Direct Subsidized Loan
The federal government offers loans to a broad base of students in order to help fund the continuity of their education beyond secondary-school in hopes of facilitating the maturation of a student’s ambitions to the point of obtaining a related career. As such, there are both subsidized and unsubsidized loans that are offered by the federal government in this context. Generally speaking, direct subsidized loans provide the best circumstances for students hoping to receive some sheltering from the financial burdens of post-secondary education. Some of these benefits include a better structuring of the amount required to graduate and more flexibility or leniency concerning the structure of loan-repayment.
How To Apply
The only way to apply for a direct subsidized student loan from the federal government is to go online and fill-out a free application. This will help you to structure a loan conducive to your educational and financial needs while also allowing the federal government to determine if you indeed qualify and the subsequent terms of the loan. These loans represent a portion of what is known as a federal aid package and the formula for determining how much money your loan is worth is decided upon by the school that you are applying to and the federal government and its subsequent creditors.
How Much Can You Borrow
As previously mentioned, the school that you are applying to will make the final determinations as to the volume of loan money that you may ascertain. Nonetheless, even though different students can qualify for different amounts of money there will always be a maximum limit, which is dependent on the location and nuances of the school in question. It is also important to recognize that some students that are financially dependent and don’t have parents that qualify for federal loans can receive special provisions in order to be entitled to additional money under the direct subsidized loan.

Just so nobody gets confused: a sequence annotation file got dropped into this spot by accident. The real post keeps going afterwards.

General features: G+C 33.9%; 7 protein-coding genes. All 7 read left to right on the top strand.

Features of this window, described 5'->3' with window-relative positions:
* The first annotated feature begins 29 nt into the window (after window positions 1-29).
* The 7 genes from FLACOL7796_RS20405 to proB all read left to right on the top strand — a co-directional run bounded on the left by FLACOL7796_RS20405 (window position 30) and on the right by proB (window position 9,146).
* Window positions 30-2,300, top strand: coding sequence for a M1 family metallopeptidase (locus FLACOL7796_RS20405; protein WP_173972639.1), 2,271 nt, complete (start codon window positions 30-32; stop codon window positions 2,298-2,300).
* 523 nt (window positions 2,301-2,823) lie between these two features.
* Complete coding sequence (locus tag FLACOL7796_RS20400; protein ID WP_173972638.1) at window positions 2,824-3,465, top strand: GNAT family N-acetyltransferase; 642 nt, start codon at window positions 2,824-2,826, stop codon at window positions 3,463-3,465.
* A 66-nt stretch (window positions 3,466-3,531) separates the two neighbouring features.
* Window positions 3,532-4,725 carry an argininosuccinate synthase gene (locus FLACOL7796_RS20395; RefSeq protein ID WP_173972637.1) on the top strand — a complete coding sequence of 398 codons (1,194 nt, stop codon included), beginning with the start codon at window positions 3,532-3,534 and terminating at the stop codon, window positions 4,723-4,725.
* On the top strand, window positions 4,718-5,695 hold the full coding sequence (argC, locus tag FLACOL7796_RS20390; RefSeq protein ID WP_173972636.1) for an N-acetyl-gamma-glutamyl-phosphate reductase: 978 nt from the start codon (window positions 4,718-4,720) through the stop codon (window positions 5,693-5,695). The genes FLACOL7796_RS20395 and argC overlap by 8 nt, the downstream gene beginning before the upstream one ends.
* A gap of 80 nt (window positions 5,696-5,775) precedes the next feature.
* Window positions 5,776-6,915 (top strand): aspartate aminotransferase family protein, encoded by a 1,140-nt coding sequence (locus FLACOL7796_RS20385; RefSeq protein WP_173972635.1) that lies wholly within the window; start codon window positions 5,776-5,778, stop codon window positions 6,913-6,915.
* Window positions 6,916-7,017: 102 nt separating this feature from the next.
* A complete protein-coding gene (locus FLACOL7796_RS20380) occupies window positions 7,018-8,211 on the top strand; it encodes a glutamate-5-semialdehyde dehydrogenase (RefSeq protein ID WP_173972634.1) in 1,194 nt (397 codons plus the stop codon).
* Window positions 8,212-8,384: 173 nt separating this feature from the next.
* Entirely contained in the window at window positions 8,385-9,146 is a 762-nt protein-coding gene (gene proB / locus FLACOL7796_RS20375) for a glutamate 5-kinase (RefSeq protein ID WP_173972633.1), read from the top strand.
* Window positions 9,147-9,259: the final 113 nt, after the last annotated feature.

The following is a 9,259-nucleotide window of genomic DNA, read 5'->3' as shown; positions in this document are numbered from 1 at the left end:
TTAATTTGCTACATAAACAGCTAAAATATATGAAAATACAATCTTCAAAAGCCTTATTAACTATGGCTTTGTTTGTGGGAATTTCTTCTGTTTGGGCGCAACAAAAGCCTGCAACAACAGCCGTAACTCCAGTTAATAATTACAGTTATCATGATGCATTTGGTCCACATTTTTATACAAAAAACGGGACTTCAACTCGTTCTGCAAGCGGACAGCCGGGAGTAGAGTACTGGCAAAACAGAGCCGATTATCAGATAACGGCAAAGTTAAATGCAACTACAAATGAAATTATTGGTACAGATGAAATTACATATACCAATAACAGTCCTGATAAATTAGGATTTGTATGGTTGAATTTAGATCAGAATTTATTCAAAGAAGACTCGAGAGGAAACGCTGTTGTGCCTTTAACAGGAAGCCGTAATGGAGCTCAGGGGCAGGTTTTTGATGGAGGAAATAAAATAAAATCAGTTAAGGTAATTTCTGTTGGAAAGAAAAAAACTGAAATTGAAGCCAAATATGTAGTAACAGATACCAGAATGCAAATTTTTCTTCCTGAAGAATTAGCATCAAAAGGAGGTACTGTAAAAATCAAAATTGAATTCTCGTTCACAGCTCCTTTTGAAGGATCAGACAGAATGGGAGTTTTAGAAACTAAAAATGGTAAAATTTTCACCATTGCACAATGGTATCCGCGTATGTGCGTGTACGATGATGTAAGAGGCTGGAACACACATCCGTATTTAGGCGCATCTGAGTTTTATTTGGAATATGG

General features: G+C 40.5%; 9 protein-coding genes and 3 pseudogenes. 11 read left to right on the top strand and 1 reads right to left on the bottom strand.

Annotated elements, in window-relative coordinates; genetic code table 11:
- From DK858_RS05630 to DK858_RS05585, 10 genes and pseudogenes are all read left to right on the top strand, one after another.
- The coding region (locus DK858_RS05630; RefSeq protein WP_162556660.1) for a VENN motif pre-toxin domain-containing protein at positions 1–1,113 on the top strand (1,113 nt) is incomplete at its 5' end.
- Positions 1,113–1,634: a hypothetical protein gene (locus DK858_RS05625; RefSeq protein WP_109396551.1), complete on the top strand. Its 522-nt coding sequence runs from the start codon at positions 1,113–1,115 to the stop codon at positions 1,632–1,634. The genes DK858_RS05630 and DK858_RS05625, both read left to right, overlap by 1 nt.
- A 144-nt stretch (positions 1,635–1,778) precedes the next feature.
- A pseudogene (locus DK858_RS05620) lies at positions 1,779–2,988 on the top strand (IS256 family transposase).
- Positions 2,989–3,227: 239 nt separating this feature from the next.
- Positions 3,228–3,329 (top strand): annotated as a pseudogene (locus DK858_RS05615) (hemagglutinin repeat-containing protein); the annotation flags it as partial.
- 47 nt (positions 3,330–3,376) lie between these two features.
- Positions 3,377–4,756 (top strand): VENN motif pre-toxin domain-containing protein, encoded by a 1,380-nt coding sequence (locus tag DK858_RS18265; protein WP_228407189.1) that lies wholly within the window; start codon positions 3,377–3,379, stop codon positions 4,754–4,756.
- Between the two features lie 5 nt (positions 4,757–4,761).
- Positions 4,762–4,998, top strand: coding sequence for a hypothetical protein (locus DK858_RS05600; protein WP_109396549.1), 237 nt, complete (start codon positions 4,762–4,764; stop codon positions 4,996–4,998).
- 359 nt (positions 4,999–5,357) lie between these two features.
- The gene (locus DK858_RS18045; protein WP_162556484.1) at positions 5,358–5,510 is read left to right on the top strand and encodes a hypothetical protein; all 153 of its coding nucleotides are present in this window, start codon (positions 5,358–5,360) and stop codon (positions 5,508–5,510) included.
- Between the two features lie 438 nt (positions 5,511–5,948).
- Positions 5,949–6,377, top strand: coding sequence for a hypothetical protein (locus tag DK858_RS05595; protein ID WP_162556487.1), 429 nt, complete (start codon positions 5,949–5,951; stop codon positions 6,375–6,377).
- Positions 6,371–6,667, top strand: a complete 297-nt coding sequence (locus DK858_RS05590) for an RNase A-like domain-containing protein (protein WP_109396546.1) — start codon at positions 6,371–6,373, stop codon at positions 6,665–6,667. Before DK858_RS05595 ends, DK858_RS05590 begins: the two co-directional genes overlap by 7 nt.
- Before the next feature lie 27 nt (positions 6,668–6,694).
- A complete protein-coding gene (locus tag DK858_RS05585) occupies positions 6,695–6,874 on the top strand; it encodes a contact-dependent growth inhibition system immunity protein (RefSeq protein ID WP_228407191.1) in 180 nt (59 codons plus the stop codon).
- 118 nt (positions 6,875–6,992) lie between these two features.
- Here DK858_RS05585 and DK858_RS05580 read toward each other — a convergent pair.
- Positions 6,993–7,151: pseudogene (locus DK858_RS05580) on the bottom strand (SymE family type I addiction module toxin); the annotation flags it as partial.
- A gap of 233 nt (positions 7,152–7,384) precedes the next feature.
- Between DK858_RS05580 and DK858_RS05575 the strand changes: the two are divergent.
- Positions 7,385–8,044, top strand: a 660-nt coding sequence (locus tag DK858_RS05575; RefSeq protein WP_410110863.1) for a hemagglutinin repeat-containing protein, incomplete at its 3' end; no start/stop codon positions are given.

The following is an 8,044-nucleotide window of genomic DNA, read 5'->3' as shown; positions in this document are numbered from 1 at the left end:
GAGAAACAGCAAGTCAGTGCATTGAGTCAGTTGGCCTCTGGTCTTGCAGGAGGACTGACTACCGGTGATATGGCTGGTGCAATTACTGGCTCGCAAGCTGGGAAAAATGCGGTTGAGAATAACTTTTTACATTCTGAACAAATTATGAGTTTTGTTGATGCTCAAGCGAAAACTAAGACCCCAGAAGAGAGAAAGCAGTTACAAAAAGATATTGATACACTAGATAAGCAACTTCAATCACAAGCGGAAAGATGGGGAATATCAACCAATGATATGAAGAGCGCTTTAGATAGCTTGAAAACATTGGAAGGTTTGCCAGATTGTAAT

Current Interest Rates
Currently, interest rates for direct subsidized student loans from the federal government are hovering around 3 and a half per cent. A government website will provide all of the relevant information, which includes an index of interest rates to track what is or what was applicable to a preexisting or prospective loans.
Generally speaking, a borrower will have within ten years to repay a subsidized direct loan from the federal government. However, there are a variety of ways or structures to choose from in-terms of paying the loan back to the government. Some plans will consider the sensitivity of income and draft a proportional repayment schedule. Meanwhile, other plans will allow for an extended repayment period that plateaus at twenty to twenty-five years. If you deem that you are unable or are having difficulties repaying your loan the most important action to take is to make contact with the officials that helped you to facilitate the loan in the first place. Often times, it is possible to seek flexibility with the repayment schedule when it is difficult to keep pace.